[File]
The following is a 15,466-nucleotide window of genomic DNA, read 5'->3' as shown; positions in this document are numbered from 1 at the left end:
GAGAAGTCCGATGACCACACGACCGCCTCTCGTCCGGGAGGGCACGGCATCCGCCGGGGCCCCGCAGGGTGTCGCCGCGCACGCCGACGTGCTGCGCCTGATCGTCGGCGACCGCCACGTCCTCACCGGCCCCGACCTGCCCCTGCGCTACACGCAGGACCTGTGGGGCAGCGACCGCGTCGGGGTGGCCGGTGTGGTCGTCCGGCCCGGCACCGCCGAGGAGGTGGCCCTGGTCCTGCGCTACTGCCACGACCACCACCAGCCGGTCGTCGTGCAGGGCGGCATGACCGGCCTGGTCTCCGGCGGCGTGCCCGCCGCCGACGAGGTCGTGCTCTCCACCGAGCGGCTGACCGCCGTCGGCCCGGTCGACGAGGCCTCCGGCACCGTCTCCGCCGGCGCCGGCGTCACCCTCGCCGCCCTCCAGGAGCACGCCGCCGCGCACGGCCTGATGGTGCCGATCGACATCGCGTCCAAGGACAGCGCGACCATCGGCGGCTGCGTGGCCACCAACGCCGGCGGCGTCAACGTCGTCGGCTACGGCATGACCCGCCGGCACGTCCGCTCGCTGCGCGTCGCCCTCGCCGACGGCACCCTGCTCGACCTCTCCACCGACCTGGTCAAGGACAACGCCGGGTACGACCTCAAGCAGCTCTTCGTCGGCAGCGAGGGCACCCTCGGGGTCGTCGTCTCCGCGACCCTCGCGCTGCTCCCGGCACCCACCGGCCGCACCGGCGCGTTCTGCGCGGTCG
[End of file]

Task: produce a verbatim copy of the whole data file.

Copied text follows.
The following is a 15,466-nucleotide window of genomic DNA, read 5'->3' as shown; positions in this document are numbered from 1 at the left end:
GAGAAGTCCGATGACCACACGACCGCCTCTCGTCCGGGAGGGCACGGCATCCGCCGGGGCCCCGCAGGGTGTCGCCGCGCACGCCGACGTGCTGCGCCTGATCGTCGGCGACCGCCACGTCCTCACCGGCCCCGACCTGCCCCTGCGCTACACGCAGGACCTGTGGGGCAGCGACCGCGTCGGGGTGGCCGGTGTGGTCGTCCGGCCCGGCACCGCCGAGGAGGTGGCCCTGGTCCTGCGCTACTGCCACGACCACCACCAGCCGGTCGTCGTGCAGGGCGGCATGACCGGCCTGGTCTCCGGCGGCGTGCCCGCCGCCGACGAGGTCGTGCTCTCCACCGAGCGGCTGACCGCCGTCGGCCCGGTCGACGAGGCCTCCGGCACCGTCTCCGCCGGCGCCGGCGTCACCCTCGCCGCCCTCCAGGAGCACGCCGCCGCGCACGGCCTGATGGTGCCGATCGACATCGCGTCCAAGGACAGCGCGACCATCGGCGGCTGCGTGGCCACCAACGCCGGCGGCGTCAACGTCGTCGGCTACGGCATGACCCGCCGGCACGTCCGCTCGCTGCGCGTCGCCCTCGCCGACGGCACCCTGCTCGACCTCTCCACCGACCTGGTCAAGGACAACGCCGGGTACGACCTCAAGCAGCTCTTCGTCGGCAGCGAGGGCACCCTCGGGGTCGTCGTCTCCGCGACCCTCGCGCTGCTCCCGGCACCCACCGGCCGCACCGGCGCGTTCTGCGCGGTCG